October 6, 2005
Five consumer groups urged federal
regulators Wednesday to reject H&R Block Inc.s application to open a
savings bank that the activists contend could be used to gouge
Block said it wanted to open the
savings bank, which would be based in Kansas City, to provide a low-cost banking
alternative to its tax service clients and others who currently do not use
traditional banks much.
consumer groups, led by the California Reinvestment Coalition in San Francisco, fear that
opening a bank would make it easier for Block to market costly tax refund loans
and subprime home mortgages in low-income neighborhoods. They also contend that
a planned single bank in Kansas
City would allow Block to pull clients money out of
communities throughout the nation without reinvesting some of it as federal law
H&R Block wants to be a bank, it should get out of the business of brokering
predatory refund anticipation loans to working poor families, said Chi Chi Wu,
a staff attorney with the National
Consumer Law Center,
which also is a member of the coalition that addressed Office of Thrift
Supervision regulators Wednesday in Dallas.
should be providing low-cost savings accounts so families can get their refunds
quickly and safely, Wu said.
Community Reinvestment Association of North Carolina, Inner City Press/Fair
Finance Watch and the Woodstock Institute also
Block denies any intention to gouge
tax service clients or other customers.
The plans weve submitted to the
Office of Thrift Supervision are very specific, said David Gunasegaram, a Block
have no plans to offer refund loans through the bank. Internal Revenue Service
regulations prohibit us from originating them. We have no plans to make subprime
loans, Gunasegaram said.
Block has made refund loans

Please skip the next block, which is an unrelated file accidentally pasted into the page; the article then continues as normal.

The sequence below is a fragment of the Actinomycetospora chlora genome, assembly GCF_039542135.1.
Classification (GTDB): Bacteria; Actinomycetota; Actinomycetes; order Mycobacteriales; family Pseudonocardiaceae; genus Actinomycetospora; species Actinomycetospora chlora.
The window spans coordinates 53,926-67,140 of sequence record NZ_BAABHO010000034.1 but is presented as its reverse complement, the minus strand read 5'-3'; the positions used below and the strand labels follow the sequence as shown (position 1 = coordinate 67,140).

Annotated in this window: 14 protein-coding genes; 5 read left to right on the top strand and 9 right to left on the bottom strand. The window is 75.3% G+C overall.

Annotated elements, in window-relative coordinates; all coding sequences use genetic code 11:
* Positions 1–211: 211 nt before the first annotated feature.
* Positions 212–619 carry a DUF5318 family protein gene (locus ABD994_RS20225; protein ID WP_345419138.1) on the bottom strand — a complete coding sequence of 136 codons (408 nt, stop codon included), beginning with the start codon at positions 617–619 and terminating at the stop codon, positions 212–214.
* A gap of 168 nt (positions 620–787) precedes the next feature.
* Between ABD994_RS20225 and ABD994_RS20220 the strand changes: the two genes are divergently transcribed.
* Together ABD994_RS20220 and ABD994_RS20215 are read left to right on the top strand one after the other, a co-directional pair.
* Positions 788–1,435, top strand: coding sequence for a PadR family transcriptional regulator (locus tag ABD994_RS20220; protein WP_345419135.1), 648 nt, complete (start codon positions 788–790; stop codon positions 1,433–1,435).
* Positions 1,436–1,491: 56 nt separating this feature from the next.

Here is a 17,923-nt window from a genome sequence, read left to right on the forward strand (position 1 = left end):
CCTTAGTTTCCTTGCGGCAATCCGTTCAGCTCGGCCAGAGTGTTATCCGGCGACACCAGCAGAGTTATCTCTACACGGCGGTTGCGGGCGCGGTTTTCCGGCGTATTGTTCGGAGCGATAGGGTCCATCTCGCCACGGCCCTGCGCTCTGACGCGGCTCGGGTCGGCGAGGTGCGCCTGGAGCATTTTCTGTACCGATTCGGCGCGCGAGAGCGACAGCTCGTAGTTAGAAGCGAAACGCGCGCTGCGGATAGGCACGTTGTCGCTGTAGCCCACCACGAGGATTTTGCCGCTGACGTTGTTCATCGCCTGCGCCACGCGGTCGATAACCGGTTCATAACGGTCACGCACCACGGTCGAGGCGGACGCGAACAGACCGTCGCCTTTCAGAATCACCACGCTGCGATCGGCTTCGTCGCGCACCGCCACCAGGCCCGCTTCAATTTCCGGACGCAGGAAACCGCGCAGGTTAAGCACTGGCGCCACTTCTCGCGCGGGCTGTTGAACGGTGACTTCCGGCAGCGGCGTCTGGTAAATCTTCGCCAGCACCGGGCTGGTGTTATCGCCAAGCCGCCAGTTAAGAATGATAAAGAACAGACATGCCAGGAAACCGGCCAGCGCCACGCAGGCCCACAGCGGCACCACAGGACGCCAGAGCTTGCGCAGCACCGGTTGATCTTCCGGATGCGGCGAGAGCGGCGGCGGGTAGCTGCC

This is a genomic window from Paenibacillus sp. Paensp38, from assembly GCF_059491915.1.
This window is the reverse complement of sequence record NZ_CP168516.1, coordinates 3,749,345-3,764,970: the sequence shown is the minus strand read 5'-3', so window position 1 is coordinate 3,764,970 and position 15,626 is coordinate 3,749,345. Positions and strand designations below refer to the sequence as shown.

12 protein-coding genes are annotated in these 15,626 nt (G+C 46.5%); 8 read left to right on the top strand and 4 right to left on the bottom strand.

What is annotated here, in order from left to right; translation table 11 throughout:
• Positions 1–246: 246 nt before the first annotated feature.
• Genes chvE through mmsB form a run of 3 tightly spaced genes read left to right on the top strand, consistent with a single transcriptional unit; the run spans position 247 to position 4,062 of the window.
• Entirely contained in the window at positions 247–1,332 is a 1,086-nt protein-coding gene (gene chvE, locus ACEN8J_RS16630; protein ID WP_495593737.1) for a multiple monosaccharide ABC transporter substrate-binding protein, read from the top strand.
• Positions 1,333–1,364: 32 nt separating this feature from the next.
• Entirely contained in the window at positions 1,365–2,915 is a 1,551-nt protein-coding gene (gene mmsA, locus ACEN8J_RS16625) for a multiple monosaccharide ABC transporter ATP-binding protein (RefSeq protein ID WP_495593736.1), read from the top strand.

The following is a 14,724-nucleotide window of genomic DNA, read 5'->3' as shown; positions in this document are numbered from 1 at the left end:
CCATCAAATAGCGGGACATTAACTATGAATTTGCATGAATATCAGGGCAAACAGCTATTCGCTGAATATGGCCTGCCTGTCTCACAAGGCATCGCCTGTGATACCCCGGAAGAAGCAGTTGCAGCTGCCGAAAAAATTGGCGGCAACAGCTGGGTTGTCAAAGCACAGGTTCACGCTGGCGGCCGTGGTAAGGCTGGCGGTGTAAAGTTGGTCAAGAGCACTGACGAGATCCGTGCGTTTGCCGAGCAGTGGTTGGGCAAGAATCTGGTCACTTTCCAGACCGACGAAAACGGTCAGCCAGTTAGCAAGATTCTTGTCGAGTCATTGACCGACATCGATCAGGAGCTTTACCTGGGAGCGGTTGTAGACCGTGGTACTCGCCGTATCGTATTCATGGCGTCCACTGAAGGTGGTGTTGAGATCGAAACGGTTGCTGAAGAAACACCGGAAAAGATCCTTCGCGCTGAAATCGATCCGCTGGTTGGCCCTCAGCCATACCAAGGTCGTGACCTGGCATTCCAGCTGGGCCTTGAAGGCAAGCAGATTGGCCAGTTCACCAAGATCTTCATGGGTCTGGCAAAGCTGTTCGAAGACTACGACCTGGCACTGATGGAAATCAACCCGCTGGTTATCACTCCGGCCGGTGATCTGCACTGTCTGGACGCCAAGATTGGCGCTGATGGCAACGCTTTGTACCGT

available through its tax offices for years, and many clients have filed
class-action and other lawsuits over fees and other loan terms. The company has
successfully defended some of the complaints and settled others, including a
in 2003 for nearly $44 million.
while the planned Kansas City bank would not make subprime loans, Blocks Option
One mortgage unit, which generates significant income and revenue for the
company, specializes in lending to borrowers with checkered credit
Company officials have declined to
share many details of the planned bank until the OTS and other regulators
approve the proposal. Blocks current charter application, filed in May, is the
third the company has filed since 2002. Block withdrew the previous two
applications to re-evaluate them and make sure the proposals best fit both
Blocks needs and its clients, Gunasegaram said.
Chairman Mark Ernst told securities
analysts in June that the company had applied for a charter for a single Kansas
City bank to provide both nontraditional low-cost banking services for clients
and a depository for customers funds.
plans represent a huge expansion for Block. The company already tends more than
$1 billion of its customers money, which includes funds in investment accounts
at its financial services arm, mortgage deposits generated by its home loans and
retirement savings in individual retirement accounts that tax customers have
Block currently relies on other
banks to help hold customers deposits. Having a charter, and consequently the
ability to deal exclusively and directly with depositors, would allow the
company to keep more of the income that business generates instead of sharing it
Shares in Block closed Wednesday at
$23.52, down 22 cents.
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